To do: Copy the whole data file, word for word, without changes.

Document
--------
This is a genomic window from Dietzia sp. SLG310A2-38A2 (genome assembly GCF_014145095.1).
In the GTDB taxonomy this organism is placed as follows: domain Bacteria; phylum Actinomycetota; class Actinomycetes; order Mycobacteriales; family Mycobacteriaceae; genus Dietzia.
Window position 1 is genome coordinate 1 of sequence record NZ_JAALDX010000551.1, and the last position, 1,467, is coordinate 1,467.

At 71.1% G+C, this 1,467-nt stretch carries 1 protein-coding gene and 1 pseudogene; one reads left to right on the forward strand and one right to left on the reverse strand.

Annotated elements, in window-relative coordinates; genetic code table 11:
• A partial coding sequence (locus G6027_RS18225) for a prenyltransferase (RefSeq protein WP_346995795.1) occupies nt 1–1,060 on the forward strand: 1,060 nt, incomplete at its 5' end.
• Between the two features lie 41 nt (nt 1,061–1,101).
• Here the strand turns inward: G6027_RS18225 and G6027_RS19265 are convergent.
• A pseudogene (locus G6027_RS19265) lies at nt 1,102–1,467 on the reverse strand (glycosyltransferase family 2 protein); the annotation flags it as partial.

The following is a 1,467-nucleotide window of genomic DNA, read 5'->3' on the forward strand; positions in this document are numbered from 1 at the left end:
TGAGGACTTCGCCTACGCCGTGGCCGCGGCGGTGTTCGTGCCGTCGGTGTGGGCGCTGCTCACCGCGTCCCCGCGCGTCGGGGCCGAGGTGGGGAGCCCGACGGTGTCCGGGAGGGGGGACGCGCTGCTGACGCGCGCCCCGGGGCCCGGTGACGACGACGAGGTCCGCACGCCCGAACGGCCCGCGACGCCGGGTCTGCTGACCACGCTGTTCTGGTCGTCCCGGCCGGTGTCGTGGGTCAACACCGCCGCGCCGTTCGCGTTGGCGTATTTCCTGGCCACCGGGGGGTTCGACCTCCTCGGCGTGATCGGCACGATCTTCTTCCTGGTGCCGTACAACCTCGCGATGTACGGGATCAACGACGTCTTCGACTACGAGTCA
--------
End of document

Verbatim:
This is a genomic window from Dietzia sp. SLG310A2-38A2 (genome assembly GCF_014145095.1).
In the GTDB taxonomy this organism is placed as follows: domain Bacteria; phylum Actinomycetota; class Actinomycetes; order Mycobacteriales; family Mycobacteriaceae; genus Dietzia.
Window position 1 is genome coordinate 1 of sequence record NZ_JAALDX010000551.1, and the last position, 1,467, is coordinate 1,467.

At 71.1% G+C, this 1,467-nt stretch carries 1 protein-coding gene and 1 pseudogene; one reads left to right on the forward strand and one right to left on the reverse strand.

Annotated elements, in window-relative coordinates; genetic code table 11:
• A partial coding sequence (locus G6027_RS18225) for a prenyltransferase (RefSeq protein WP_346995795.1) occupies nt 1–1,060 on the forward strand: 1,060 nt, incomplete at its 5' end.
• Between the two features lie 41 nt (nt 1,061–1,101).
• Here the strand turns inward: G6027_RS18225 and G6027_RS19265 are convergent.
• A pseudogene (locus G6027_RS19265) lies at nt 1,102–1,467 on the reverse strand (glycosyltransferase family 2 protein); the annotation flags it as partial.

The following is a 1,467-nucleotide window of genomic DNA, read 5'->3' on the forward strand; positions in this document are numbered from 1 at the left end:
TGAGGACTTCGCCTACGCCGTGGCCGCGGCGGTGTTCGTGCCGTCGGTGTGGGCGCTGCTCACCGCGTCCCCGCGCGTCGGGGCCGAGGTGGGGAGCCCGACGGTGTCCGGGAGGGGGGACGCGCTGCTGACGCGCGCCCCGGGGCCCGGTGACGACGACGAGGTCCGCACGCCCGAACGGCCCGCGACGCCGGGTCTGCTGACCACGCTGTTCTGGTCGTCCCGGCCGGTGTCGTGGGTCAACACCGCCGCGCCGTTCGCGTTGGCGTATTTCCTGGCCACCGGGGGGTTCGACCTCCTCGGCGTGATCGGCACGATCTTCTTCCTGGTGCCGTACAACCTCGCGATGTACGGGATCAACGACGTCTTCGACTACGAGTCA